BIRMINGHAM, Ala. (WIAT) – As more people are getting outside for summer activities and looking for activities to do on the water, it’s important to make sure the water you’re getting in is clean and relatively free of bacteria before.
Riverkeepers say E. Coli in rivers is not uncommon and those levels typically rise after a big rain.
“Just because water can look clean by being crystal clear, doesn’t mean it is clean,” Chad Hoffman, Coosa Riverkeepers program director, said.
From Memorial Day weekend to Labor Day weekend, the Coosa and Cahaba Riverkeepers run water sample tests from up and down the rivers to figure out how clean the water is from bacteria like E. Coli.
After last week’s rain showers, a handful of spots along the Coosa and Cahaba rivers had a moderate or high E. Coli level.
“Rain can bring all types of bacteria, chemicals and things like that into the water and usually it takes about 48 hours for things like that to dissipate,” Hoffman said.
Riverkeepers say E. Coli in the water is nothing to be alarmed about since levels usually go down within a few days.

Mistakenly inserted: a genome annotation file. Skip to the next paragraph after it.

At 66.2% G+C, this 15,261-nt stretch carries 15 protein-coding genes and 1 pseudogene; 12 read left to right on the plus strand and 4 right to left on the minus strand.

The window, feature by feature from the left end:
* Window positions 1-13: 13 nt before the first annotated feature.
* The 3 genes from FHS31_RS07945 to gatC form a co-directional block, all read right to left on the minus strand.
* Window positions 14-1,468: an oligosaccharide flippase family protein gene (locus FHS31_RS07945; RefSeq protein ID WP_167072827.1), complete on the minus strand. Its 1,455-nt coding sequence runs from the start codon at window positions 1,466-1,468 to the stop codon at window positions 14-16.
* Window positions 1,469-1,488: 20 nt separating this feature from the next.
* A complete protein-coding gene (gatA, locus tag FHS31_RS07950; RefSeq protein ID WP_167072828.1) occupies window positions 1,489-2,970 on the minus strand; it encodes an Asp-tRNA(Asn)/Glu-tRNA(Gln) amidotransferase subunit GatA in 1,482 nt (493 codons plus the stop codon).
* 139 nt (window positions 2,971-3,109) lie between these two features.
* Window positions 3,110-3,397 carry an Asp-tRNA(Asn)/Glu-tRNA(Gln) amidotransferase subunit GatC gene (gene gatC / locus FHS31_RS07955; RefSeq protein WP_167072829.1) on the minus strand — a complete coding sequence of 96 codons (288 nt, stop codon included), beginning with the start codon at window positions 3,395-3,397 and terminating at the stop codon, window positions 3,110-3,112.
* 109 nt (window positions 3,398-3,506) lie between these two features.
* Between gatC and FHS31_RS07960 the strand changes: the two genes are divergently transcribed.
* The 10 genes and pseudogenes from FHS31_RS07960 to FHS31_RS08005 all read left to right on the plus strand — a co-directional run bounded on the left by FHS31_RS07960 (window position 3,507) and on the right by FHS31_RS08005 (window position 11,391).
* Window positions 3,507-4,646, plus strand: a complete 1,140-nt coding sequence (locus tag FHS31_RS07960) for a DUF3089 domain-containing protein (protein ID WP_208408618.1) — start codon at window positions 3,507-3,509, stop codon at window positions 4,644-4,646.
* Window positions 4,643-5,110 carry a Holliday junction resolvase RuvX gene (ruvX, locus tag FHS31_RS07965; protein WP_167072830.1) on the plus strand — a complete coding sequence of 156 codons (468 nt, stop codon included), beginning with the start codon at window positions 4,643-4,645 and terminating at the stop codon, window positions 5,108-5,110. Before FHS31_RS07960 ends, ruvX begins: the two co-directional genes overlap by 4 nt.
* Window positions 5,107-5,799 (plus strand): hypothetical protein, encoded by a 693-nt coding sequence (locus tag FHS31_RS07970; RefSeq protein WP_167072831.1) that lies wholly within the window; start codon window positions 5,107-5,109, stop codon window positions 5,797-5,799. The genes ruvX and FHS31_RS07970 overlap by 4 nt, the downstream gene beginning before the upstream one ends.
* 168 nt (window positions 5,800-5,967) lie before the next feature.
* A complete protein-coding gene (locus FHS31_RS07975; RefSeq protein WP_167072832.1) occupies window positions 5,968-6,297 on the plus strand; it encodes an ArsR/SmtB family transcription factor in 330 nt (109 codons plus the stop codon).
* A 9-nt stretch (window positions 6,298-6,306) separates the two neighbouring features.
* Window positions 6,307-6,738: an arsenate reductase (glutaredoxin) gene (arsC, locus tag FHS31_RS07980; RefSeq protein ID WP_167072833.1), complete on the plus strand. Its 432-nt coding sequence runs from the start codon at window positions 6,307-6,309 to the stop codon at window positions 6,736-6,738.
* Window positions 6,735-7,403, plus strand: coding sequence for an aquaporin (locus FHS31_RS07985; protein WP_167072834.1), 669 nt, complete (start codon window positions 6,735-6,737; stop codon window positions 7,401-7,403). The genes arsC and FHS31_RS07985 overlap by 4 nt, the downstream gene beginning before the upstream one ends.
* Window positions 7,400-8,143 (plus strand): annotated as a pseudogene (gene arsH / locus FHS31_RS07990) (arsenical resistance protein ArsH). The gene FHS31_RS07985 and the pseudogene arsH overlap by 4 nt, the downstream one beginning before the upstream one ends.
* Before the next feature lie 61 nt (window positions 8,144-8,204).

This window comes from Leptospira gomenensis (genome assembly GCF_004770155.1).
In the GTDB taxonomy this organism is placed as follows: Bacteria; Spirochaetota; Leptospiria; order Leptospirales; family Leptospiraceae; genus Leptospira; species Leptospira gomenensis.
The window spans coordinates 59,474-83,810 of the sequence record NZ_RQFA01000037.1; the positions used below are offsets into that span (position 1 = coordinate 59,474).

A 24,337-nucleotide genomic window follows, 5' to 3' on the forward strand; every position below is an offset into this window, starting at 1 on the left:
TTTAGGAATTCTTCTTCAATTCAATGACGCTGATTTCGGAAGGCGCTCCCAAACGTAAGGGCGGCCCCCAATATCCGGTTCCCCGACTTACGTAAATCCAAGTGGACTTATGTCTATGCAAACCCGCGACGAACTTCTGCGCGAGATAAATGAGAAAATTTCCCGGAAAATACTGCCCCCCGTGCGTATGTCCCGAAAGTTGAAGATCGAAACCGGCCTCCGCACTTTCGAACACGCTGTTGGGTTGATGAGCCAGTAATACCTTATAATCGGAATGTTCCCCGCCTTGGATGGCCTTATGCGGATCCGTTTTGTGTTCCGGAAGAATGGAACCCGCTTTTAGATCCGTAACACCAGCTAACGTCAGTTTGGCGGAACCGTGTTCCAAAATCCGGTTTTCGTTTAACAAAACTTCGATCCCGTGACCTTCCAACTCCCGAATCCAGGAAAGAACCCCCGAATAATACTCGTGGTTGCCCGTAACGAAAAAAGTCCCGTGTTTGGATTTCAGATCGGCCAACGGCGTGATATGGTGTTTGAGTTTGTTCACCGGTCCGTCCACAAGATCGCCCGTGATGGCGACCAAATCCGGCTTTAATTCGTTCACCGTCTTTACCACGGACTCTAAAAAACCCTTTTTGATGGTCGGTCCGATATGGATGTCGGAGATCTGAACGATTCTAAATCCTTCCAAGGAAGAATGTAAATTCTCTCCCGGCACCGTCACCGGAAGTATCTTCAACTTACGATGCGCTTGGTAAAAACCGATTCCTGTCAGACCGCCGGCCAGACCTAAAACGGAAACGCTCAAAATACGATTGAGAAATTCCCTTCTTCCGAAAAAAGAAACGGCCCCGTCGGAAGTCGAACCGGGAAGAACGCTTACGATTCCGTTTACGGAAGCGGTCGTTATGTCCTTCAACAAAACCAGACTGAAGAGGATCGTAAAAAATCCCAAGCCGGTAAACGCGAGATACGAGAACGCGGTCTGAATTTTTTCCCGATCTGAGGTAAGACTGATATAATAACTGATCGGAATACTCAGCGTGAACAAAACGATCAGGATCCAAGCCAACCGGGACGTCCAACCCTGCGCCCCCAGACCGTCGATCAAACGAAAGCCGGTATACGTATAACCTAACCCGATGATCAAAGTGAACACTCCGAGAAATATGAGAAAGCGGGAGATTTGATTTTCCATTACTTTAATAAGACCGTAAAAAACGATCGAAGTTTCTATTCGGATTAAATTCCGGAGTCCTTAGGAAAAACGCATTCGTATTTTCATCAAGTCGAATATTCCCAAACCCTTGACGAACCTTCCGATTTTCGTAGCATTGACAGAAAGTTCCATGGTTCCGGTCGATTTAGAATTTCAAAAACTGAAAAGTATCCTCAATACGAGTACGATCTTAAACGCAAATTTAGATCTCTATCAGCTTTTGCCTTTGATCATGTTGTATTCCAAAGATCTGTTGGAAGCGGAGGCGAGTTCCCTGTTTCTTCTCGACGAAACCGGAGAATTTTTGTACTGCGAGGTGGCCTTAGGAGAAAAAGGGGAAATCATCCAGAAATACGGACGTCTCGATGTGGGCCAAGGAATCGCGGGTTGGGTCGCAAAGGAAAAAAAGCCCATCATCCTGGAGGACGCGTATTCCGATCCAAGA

“I think it’s something when you persistently see that it means that you should be careful but after a big rain event when we see a lot of red on the map, doesn’t surprise us and it usually clears up within a day or two,” David Butler, riverkeeper for Cahaba Riverkeepers, said.
Riverkeepers say the best way to know if an area is clean or not is to check the swim guide for that river. They also say if an area smells like sewage, there could possibly be E. Coli in the water.
“Even if you smell it, if you see something weird, take a picture of it, reach out to us and we’ll do our best to get in touch with the state agency and figure out what you’re seeing and try an identify problems and look up how to resolve issues from there,” Hoffman said.
Riverkeepers say good practice for getting in any fresh water source is to bandage up any open wounds, shower off after you’ve been in the water and to watch closely what water your pets drink from.